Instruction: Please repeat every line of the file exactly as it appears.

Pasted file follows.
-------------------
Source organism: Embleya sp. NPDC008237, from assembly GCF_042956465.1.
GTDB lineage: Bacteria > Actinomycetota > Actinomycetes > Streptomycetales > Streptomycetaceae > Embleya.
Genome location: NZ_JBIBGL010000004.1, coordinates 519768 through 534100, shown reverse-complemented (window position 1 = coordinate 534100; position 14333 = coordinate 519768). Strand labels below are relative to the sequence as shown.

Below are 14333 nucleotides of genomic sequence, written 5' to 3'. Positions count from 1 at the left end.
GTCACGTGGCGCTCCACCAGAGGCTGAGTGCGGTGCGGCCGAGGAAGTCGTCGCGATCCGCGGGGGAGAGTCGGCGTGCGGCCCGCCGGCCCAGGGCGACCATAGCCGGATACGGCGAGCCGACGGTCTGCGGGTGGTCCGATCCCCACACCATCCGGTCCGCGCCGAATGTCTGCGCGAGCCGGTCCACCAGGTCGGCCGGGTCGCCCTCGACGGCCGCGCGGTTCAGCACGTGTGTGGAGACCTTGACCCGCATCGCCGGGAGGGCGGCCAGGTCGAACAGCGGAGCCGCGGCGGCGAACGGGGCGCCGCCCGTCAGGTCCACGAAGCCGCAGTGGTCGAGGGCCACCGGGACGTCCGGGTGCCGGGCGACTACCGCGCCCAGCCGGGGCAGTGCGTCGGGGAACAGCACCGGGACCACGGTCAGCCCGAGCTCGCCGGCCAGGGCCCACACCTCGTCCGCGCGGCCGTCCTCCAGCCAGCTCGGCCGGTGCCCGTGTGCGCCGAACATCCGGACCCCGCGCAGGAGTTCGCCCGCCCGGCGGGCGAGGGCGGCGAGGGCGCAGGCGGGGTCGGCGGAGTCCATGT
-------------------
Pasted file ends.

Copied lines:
Source organism: Embleya sp. NPDC008237, from assembly GCF_042956465.1.
GTDB lineage: Bacteria > Actinomycetota > Actinomycetes > Streptomycetales > Streptomycetaceae > Embleya.
Genome location: NZ_JBIBGL010000004.1, coordinates 519768 through 534100, shown reverse-complemented (window position 1 = coordinate 534100; position 14333 = coordinate 519768). Strand labels below are relative to the sequence as shown.

Below are 14333 nucleotides of genomic sequence, written 5' to 3'. Positions count from 1 at the left end.
GTCACGTGGCGCTCCACCAGAGGCTGAGTGCGGTGCGGCCGAGGAAGTCGTCGCGATCCGCGGGGGAGAGTCGGCGTGCGGCCCGCCGGCCCAGGGCGACCATAGCCGGATACGGCGAGCCGACGGTCTGCGGGTGGTCCGATCCCCACACCATCCGGTCCGCGCCGAATGTCTGCGCGAGCCGGTCCACCAGGTCGGCCGGGTCGCCCTCGACGGCCGCGCGGTTCAGCACGTGTGTGGAGACCTTGACCCGCATCGCCGGGAGGGCGGCCAGGTCGAACAGCGGAGCCGCGGCGGCGAACGGGGCGCCGCCCGTCAGGTCCACGAAGCCGCAGTGGTCGAGGGCCACCGGGACGTCCGGGTGCCGGGCGACTACCGCGCCCAGCCGGGGCAGTGCGTCGGGGAACAGCACCGGGACCACGGTCAGCCCGAGCTCGCCGGCCAGGGCCCACACCTCGTCCGCGCGGCCGTCCTCCAGCCAGCTCGGCCGGTGCCCGTGTGCGCCGAACATCCGGACCCCGCGCAGGAGTTCGCCCGCCCGGCGGGCGAGGGCGGCGAGGGCGCAGGCGGGGTCGGCGGAGTCCATGT